• Slide 25
  • Slide 26
  • Slide 27
  • Magnetic Resonance Imaging for anatomy chronic or recurrent fistula saline solution as a contrast agent gadolinium enema: enhanced T2 images and improved lesion identification Computed Tomography: Limited due to poor visualization of the levators and sphincter complex. For assessment of associated pelvic pathology
  • Slide 28
  • Anorectal Manometry assist in identifying patients at the risk for postoperative incontinence. Surgical management can be tailored accordingly, improving clinical and functional outcome. Indications: suspected sphincter impairment; needing substantial portions of the external sphincter divided for fistula cure; women with a history of multiparity, forceps delivery, third-degree perineal tear, high birthweight, or prolonged second stage of labor.
  • Slide 29
  • Fistuloscopy intraoperative technique to identify primary fistula openings, multiple or complex tracts, and iatrogenic tracts
  • Slide 30
  • TREATMENT should undergo surgical treatment, rarely heal spontaneously. prone jackknife position General, regional, or local anesthesia The three basic surgical techniques are fistulotomy, use of a seton, endorectal advancement flaps
  • Slide 31
  • Fistulotomy Most fistulas may be adequately treated. Recurrence rates are low, Risks for continence disturbances are minimal cautery is used to lay it open. Secondary tracts should be drained through the fistulotomy incision
  • Slide 32
  • Seton Management Foreign material that is inserted into the fistula tract to encircle the sphincter muscles. Indications Complex anorectal fistulas with risk of incontinence. Poor healing: Crohn's disease, immunocompromised incontinent patients, patients with chronic diarrheal states, anterior fistulas in women
  • Slide 33
  • Setons may be used as marking, draining, cutting, staging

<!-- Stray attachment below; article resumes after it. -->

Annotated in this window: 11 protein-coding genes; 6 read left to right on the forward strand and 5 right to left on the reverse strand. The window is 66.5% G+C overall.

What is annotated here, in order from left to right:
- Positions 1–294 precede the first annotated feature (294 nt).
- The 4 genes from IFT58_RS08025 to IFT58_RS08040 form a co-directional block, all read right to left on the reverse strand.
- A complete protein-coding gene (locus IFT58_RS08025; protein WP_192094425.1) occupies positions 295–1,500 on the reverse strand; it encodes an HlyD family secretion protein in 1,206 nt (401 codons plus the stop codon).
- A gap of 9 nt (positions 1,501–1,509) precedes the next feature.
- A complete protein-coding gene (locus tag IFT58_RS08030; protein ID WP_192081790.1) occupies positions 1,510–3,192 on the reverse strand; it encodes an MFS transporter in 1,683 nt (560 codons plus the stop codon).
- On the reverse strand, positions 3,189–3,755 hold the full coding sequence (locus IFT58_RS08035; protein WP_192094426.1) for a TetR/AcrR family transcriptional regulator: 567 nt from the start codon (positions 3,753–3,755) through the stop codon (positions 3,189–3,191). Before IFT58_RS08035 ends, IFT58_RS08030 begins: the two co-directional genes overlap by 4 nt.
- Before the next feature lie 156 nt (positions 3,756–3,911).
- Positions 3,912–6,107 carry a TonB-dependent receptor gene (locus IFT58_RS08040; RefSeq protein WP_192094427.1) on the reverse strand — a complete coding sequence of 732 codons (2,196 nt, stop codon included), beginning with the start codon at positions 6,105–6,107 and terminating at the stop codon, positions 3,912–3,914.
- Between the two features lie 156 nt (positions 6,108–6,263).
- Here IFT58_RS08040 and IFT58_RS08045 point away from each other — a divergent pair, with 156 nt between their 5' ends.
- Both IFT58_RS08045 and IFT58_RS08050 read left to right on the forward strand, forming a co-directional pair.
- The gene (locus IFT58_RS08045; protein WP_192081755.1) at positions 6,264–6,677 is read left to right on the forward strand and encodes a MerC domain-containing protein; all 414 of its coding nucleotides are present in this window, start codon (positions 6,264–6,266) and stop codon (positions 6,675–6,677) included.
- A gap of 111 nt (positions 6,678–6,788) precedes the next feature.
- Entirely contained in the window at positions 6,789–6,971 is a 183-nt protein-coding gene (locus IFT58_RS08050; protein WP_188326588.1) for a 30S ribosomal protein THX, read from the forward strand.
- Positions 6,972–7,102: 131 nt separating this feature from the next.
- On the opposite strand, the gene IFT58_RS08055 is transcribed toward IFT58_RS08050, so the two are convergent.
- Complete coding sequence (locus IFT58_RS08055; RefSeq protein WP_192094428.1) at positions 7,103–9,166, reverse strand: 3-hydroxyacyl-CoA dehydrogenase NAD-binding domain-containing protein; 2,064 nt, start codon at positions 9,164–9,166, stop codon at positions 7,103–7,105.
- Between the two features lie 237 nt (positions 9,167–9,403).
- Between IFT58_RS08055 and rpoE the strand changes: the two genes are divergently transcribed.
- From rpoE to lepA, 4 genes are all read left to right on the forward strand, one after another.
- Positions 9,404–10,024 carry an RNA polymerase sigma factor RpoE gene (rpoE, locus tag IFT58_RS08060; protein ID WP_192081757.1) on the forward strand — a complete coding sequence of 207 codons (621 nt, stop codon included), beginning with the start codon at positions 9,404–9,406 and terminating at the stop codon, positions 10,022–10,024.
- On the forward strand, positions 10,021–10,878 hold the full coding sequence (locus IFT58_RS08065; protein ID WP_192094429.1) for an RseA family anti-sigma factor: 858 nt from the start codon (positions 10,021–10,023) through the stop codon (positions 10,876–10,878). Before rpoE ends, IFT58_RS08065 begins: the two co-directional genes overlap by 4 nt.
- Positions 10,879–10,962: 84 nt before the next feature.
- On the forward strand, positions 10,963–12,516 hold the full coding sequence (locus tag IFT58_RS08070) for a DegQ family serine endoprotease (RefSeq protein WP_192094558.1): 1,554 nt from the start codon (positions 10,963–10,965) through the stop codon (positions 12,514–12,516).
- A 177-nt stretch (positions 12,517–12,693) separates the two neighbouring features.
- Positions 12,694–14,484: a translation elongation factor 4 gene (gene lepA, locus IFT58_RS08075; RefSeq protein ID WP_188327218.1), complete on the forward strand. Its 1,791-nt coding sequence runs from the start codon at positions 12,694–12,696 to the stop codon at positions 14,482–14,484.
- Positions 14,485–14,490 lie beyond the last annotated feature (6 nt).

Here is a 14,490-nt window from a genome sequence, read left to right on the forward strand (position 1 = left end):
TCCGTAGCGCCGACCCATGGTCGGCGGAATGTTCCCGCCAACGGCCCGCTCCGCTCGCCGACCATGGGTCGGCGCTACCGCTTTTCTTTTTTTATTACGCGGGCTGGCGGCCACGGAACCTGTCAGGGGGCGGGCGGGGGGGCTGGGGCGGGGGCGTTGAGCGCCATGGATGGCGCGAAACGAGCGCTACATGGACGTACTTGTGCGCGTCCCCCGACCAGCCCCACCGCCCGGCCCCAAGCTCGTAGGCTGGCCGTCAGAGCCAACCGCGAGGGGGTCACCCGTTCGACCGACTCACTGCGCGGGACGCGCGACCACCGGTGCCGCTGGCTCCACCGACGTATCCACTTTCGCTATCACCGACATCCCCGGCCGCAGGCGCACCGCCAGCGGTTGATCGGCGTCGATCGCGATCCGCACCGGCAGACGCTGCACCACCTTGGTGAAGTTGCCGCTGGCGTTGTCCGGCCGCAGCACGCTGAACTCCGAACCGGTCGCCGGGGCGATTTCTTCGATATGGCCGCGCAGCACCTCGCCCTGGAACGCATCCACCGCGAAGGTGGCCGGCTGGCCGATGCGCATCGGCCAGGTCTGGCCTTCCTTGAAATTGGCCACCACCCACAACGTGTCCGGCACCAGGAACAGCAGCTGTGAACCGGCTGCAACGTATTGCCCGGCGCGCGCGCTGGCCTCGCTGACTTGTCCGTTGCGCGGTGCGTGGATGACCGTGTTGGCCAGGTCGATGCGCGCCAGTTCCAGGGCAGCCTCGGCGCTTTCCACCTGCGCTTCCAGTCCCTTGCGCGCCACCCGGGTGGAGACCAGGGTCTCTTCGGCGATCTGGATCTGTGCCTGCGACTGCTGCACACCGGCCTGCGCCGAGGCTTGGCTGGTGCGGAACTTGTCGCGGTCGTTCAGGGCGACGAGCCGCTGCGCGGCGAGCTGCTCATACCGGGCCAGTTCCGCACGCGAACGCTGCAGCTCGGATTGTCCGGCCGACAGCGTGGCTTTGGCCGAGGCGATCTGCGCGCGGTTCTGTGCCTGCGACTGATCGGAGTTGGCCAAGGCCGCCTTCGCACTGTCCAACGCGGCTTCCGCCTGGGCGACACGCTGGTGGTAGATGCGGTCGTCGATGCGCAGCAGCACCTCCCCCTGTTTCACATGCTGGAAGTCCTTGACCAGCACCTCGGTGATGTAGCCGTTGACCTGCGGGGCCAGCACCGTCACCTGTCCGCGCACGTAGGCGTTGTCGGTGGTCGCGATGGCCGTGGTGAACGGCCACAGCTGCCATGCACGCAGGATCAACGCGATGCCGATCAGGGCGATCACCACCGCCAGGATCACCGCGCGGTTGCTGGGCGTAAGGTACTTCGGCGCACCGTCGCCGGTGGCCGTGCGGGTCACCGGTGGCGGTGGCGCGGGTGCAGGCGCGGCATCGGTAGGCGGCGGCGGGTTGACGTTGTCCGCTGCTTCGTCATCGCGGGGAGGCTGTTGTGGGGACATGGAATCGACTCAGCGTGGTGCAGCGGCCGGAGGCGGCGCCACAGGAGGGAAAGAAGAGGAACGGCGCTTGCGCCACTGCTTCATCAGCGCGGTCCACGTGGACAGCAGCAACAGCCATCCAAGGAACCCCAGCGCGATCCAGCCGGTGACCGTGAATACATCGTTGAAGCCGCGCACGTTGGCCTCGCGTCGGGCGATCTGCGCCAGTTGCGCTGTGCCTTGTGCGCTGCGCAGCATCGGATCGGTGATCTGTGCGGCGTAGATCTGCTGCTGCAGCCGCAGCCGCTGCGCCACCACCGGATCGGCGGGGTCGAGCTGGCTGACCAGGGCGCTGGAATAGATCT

• Slide 34
  • Anorectal Advancement Flaps Advancement flaps consist of mucosa, submucosa, and part of the internal sphincter Advantages one-stage procedure, quicker healing, limited damage to the underlying sphincter, minimal risk of anal canal deformity
  • Slide 35
  • Slide 36
  • Fibrin Glue mixture of fibrinogen and thrombin is injected into the fistula tract. POSTOPERATIVE CARE Sitz baths -for perianal hygiene and comfort. pain management and wound care
  • Slide 37
  • COMPLICATIONS Urinary retention -most common 25% hemorrhage, acute external thrombosed hemorrhoids, cellulitis, fecal impaction, stricture, rectovaginal fistula, incontinence recurrence. (3% to 7%).
  • Slide 38
  • Sepsis and Fistula in Human Immunodeficiency Virus Disease Incidence -6% to 34%. wound healing increases as the preoperative CD4 + count increases. In the absence of risk factors -fistulotomy for simple fistulas For complex fistulas and patients with risk factors for poor healing -draining setons for symptomatic relief.
  • Slide 39
  • Crohn's Disease incidence of perianal complications-22 -54% Anorectal abscess - drainage. A simple fistula in a patient with a normal rectum -primary fistulotomy. Complex fistulas in patients with active rectal Crohn's disease remain a therapeutic challenge. These cases are better served with prolonged drainage
  • Slide 40
  • treatment modalities should be conservative. Extensive procedures may increase the risk of incontinence and nonhealing wounds. long-term administration of metronidazole with symptomatic improvement 71% to 100% Infliximab -monoclonal antibody to tumor necrosis factor (TNF)-
  • Slide 41
  • Thanks
  • Slide 42
  • MCQ -1 Most common etiology of perianal suppuration is- A. Crohns disease B. Non specific (cryptoglandular) C. Pelvic inflamation D. leukemia
  • Slide 43
  • 2 Least common abscess is- A. Perianal B. Ischiorectal C. Intersphincteric D. Supralevator E. Submucosal
  • Slide 44
  • 3 Most common fistula is- A. Intersphincteric B. Trans-sphincteric C. Suprasphincteric D. Extrasphincteric
  • Slide 45
  • 4 Goodsalls rule :all are ture except A. All posterior external opening have curved tract. B. All anterior external opening have straight tract. C. All posterior internal opening have curved tract. D all anterior internal opening have straight tract.
  • Slide 46
  • 5 Treatment for complex fistula in crohns are all except- A. Draining seton B. Fistulotomy C. metronidazole D. infliximab
  • Slide 47